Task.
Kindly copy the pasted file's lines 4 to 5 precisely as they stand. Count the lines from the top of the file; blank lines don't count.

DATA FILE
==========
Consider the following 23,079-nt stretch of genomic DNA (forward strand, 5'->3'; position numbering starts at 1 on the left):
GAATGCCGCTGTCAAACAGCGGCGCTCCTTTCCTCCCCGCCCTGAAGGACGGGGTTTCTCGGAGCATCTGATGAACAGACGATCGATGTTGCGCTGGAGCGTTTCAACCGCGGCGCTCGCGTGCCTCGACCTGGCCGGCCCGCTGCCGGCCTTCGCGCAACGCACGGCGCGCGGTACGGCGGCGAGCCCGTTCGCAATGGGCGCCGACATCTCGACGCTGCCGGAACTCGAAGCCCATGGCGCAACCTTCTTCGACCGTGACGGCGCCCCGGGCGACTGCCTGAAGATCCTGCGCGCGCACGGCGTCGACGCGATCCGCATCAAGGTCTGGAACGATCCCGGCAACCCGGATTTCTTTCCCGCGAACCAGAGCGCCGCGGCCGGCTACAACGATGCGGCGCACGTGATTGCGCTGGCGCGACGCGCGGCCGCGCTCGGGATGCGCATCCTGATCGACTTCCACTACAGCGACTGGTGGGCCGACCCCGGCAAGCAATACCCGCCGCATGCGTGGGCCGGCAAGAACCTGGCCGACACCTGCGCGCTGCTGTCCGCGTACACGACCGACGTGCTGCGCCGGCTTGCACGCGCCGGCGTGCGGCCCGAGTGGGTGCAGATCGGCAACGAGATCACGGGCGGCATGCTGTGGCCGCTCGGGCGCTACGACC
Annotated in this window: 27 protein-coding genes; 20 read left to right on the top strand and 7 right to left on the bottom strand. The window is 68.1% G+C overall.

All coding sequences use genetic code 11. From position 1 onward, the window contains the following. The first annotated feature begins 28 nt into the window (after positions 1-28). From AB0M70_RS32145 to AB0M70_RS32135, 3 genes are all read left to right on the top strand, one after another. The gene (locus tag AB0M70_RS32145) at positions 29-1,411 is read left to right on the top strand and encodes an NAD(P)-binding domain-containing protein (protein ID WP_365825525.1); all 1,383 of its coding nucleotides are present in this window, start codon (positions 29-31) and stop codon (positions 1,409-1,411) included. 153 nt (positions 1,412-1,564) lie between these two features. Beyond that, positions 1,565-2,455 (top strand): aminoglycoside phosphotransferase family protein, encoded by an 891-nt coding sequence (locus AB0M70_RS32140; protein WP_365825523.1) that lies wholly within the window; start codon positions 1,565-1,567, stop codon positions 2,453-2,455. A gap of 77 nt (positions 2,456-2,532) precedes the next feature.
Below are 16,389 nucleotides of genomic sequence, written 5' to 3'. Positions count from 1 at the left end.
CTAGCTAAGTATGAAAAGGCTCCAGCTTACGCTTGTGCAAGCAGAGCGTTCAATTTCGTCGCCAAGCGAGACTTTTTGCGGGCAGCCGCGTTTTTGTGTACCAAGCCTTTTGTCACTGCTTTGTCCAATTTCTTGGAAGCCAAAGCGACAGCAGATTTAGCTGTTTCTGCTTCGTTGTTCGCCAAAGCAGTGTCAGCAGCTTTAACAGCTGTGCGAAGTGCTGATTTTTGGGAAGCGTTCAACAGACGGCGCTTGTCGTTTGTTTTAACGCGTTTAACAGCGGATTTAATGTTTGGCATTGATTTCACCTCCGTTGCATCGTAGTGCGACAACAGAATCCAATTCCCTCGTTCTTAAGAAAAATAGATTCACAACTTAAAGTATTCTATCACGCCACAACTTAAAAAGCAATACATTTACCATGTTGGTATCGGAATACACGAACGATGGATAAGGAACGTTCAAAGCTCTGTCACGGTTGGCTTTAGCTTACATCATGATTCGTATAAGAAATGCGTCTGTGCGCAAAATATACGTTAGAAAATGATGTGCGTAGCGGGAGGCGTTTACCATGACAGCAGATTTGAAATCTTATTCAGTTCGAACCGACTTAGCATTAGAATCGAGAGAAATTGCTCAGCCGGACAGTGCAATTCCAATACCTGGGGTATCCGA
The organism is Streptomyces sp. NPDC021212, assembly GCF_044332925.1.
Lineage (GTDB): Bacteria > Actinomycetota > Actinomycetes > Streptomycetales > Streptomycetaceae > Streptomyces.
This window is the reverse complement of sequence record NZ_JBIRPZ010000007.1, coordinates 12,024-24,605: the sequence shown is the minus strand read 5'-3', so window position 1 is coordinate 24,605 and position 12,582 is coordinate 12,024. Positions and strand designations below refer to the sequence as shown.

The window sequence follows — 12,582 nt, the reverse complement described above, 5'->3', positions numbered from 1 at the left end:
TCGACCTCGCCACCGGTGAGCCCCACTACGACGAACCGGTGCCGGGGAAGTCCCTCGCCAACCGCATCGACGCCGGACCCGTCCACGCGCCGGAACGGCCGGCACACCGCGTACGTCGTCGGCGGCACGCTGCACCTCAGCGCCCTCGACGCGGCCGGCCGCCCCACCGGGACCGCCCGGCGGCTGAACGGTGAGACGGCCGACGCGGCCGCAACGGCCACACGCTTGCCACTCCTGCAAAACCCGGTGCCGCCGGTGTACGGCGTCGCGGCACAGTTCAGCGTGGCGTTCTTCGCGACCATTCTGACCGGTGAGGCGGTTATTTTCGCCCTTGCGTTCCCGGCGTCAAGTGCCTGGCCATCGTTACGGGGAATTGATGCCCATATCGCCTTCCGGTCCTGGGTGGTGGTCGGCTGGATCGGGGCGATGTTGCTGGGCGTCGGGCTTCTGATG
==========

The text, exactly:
All coding sequences use genetic code 11. From position 1 onward, the window contains the following. The first annotated feature begins 28 nt into the window (after positions 1-28). From AB0M70_RS32145 to AB0M70_RS32135, 3 genes are all read left to right on the top strand, one after another. The gene (locus tag AB0M70_RS32145) at positions 29-1,411 is read left to right on the top strand and encodes an NAD(P)-binding domain-containing protein (protein ID WP_365825525.1); all 1,383 of its coding nucleotides are present in this window, start codon (positions 29-31) and stop codon (positions 1,409-1,411) included. 153 nt (positions 1,412-1,564) lie between these two features. Beyond that, positions 1,565-2,455 (top strand): aminoglycoside phosphotransferase family protein, encoded by an 891-nt coding sequence (locus AB0M70_RS32140; protein WP_365825523.1) that lies wholly within the window; start codon positions 1,565-1,567, stop codon positions 2,453-2,455. A gap of 77 nt (positions 2,456-2,532) precedes the next feature.
Below are 16,389 nucleotides of genomic sequence, written 5' to 3'. Positions count from 1 at the left end.